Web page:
The art of being authentic | Rebecca Jane column

This time last year, one of our RJ8 therapists sat me down and said ‘what are the company values’.

By Rebecca Jane
Wednesday, 13th July 2022, 3:45 pm

I rolled my eyes and passed it off as being more ‘well-being mumbo jumbo’ that seems to be infiltrating our industry these days.

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He told me to ‘hear him out’ and just think about why values are important.

Rebecca Jane

When we go through times of stress and pressure, the drivers at the core of our soul take over. We behave and take action in ways that we may ordinarily not do, if our stress drivers weren’t kicking in.

If we don’t define ‘who we are’ right now, we won’t be able to anchor ourselves back to those values, when we’re under pressure.

We need to define our values, what we stand for and who we are, right now. That way, when the pressure and stress become too much, we can ask ourselves if we’re still aligning our values.

Are we being true to ourselves, our company and what we stand for? Or are we panicking, reacting from our emotions and doing whatever it takes to survive.

I humoured him. What he said made sense. At that point in time, we were evolving the company I started three years previously and we were navigating our corporate ship away from the other co-founder.

We may be a business, but we had an identity and personality that was changing. It was time to ‘take stock’ and address who we are and who we want to be. It may have been a corporate conversation, but it applies to humans too.

Passionate and committed were values we always had, but there’s one value that has been at the forefront of everything we have done for the last year. Authentic.

We stay true to who we are. We don’t sugar coat and gloss over harsh truth, we address it, with respect, kindness and humour. As a human, I don’t always get that part right, but as a business, we really do!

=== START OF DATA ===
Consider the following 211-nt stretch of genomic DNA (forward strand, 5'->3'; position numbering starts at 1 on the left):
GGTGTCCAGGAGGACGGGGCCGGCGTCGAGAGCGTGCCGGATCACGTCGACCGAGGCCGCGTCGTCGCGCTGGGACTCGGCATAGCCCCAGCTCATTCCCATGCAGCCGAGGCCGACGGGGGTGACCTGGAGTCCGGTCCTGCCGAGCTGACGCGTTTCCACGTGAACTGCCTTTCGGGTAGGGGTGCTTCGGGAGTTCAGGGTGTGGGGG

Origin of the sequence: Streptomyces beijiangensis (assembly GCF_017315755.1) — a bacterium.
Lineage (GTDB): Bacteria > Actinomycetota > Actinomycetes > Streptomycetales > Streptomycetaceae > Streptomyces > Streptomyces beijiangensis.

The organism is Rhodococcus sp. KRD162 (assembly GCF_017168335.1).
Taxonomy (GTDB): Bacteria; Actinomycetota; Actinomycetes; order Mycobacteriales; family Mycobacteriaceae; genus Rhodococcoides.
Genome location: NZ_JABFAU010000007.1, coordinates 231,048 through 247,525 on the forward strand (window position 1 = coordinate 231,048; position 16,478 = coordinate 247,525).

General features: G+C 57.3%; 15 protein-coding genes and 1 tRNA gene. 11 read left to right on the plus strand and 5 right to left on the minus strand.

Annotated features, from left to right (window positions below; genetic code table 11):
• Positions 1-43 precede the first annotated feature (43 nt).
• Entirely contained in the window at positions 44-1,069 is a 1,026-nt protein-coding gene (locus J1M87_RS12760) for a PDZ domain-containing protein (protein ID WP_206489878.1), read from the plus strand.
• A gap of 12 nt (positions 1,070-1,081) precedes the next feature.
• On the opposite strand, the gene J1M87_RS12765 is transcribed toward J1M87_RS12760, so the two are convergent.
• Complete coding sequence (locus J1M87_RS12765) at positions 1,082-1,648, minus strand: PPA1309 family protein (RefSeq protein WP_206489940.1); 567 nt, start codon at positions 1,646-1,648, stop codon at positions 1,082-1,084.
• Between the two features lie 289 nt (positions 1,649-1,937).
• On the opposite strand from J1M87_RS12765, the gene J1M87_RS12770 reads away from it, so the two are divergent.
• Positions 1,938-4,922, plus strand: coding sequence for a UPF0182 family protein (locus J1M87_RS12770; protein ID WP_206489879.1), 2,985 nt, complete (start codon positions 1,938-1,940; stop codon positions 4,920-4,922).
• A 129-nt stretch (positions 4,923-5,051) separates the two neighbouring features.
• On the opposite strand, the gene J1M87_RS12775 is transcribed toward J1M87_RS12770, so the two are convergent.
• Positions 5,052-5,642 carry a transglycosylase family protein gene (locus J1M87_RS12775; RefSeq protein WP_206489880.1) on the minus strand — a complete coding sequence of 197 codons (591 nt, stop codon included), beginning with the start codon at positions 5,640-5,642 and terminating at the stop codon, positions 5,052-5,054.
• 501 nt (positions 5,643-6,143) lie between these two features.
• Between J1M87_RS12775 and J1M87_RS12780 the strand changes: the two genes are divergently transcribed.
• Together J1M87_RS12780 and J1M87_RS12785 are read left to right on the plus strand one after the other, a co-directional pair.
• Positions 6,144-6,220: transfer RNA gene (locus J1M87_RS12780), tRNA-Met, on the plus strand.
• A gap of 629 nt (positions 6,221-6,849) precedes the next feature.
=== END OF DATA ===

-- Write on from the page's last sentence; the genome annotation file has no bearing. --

Over the last year, and even the last week, I have witnessed many businesses and specifically charities operate from a place of inauthenticity. They make their employees be silent on socials, they don’t have public facing CEOs, and at best, they make employees hide their personality. A complete inauthentic base to run any charity, or business, in my opinion. In a modern corporate world, people don’t buy or invest in names, they buy and invest in people. Which is one of the reasons you see Aldi, tweeting to high heaven, to a point where you feel you know them.

The people behind our business and our charity make us and I wouldn’t want it any other way. I support our staff, wholeheartedly, so long as they aren’t doing anything illegal! Conversation makes the world go round, as do opinions. I want to hear them, discuss them and grow together learning from them. I don’t want our people to shy away from living their true and authentic lives. I want them to glow! We see almost every charity and company in existence harping on about ‘inclusivity’, waiving their virtue flags. Is it inclusive when a charity or business try to silence the opinions and personality of the people at their core?

Over the last week. I’ve encountered a well known local charity silencing people involved with them. Distancing themselves because they don’t share the same views as their own, and frankly, it broke my heart. The hypocrisy is immense. When I see their charity statements claiming they are ‘inclusive’, supporting everyone… but behind the scenes, their chief executive is severing ties with anyone who doesn’t express her own beliefs. How far should that stance go? What if she doesn’t like the colour blue, what if neon pink is a colour she finds offensive and decides to ban everyone from her organisation with neon pink hair?

Elitist attitudes are hopefully a thing of the past, but in my working life, I see the under current of fear. People are afraid to be their authentic selves, because whilst most claim to be inclusive, it’s only ‘inclusive’ if you share the same thoughts, values and beliefs. Maybe it’s time some charities, businesses and people sit back, put the virtue flag down and ask themselves, ‘are we REALLY inclusive?!’.

My advice to anyone who finds themselves involved with these organisations, charities and businesses? Run. Be authentic. Stay true to yourself, you’ll find your tribe and if you feel judged and segregated - there’s a problem with them, not you.

To those who remain authentic, true and speak even when their voice shakes – don’t let anyone hold you back. Keep being your wonderful, glowing, human self!